In Attack of the Clones, the protagonist is clearly Anakin Skywalker.
- Attack of the Clones reveals greater plot twists, such as the discovery of a secret clone army for the Republic and the revelation the Supreme Chancellor is secretly manipulating both sides of a civil war in order to enhance his own power.
- Other than the podrace and the lightsaber duels, none of the action sequences in The Phantom Menace are as visually spectacular as the chase through the Coruscant skyline, Obi-Wan's fight with Jango, the chase through the asteroid field, the Colosseum monster fight, and the Battle of Geonosis.
- Anakin and Padmé's age difference is less apparent.
- A civil war is more interesting than a trade dispute.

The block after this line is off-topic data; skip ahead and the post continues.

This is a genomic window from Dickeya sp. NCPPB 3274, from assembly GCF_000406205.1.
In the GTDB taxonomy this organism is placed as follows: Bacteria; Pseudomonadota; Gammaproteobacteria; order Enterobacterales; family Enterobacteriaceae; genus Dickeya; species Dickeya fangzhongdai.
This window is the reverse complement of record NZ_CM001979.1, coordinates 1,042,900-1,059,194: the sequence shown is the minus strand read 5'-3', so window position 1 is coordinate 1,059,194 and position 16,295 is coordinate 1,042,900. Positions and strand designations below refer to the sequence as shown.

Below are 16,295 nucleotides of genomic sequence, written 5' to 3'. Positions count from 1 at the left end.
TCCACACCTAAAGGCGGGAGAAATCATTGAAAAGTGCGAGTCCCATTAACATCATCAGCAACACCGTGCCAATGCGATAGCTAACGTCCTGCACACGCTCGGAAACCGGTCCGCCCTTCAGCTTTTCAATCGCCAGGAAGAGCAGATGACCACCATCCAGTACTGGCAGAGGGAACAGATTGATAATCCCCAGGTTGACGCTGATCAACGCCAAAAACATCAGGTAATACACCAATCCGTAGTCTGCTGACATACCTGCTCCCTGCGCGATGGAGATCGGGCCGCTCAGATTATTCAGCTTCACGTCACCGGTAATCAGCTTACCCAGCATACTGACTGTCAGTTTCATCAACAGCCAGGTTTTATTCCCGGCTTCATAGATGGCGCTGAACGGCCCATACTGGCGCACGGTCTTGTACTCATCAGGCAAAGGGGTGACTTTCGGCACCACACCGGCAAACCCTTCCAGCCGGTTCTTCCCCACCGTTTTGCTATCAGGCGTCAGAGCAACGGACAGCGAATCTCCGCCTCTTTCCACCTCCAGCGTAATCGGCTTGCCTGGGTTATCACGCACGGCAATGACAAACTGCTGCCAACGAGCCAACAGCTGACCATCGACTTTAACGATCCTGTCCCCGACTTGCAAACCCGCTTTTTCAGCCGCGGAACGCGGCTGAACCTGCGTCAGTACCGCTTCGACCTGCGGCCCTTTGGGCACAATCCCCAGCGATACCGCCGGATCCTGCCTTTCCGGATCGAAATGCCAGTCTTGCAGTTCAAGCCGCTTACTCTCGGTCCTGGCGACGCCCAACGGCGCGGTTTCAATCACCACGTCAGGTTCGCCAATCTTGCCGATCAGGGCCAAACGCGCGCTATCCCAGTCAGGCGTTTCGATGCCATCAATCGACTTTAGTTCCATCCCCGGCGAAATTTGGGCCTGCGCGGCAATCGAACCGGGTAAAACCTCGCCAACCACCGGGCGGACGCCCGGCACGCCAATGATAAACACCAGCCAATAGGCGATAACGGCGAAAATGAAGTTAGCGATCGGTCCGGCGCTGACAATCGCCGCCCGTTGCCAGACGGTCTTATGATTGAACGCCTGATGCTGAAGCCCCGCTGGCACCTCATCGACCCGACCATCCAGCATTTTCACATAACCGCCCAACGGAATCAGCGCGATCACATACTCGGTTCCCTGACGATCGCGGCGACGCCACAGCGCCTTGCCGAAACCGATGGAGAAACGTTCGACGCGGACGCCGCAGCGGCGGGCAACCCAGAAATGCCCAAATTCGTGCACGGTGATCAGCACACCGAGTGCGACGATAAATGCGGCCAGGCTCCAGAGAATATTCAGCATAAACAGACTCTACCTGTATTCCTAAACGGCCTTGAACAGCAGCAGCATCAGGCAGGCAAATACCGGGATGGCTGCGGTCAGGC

- There are fewer uneventful hologram meetings.
- There is more beautiful Naboo scenery.
She's doing Palpatine hands in that pic!
For me AOTC is better for one reason-less Jar Jar.
Update to previous post:
I still prefer AOTC, but I will give the edge to TPM on diversity of worlds/settings and overall aesthetics. Sheer number of amazing locales. It is an incredibly beautiful film and worth watching for the visuals and music alone. Plus it has one of, if not the best lightsaber duels in SW history.
AOTC excells at uniqueness of worlds, like Kamino and the Kaminoans and the overall characterization of leads, as well as a better plot compared to TPM, imo. Much more suspenseful overall. Plus we get Count Dooku. And Zam Wesell is an awesome addition to the SW universe. How cool and creative is AOTC for including so many rad new planets, creatures and aliens.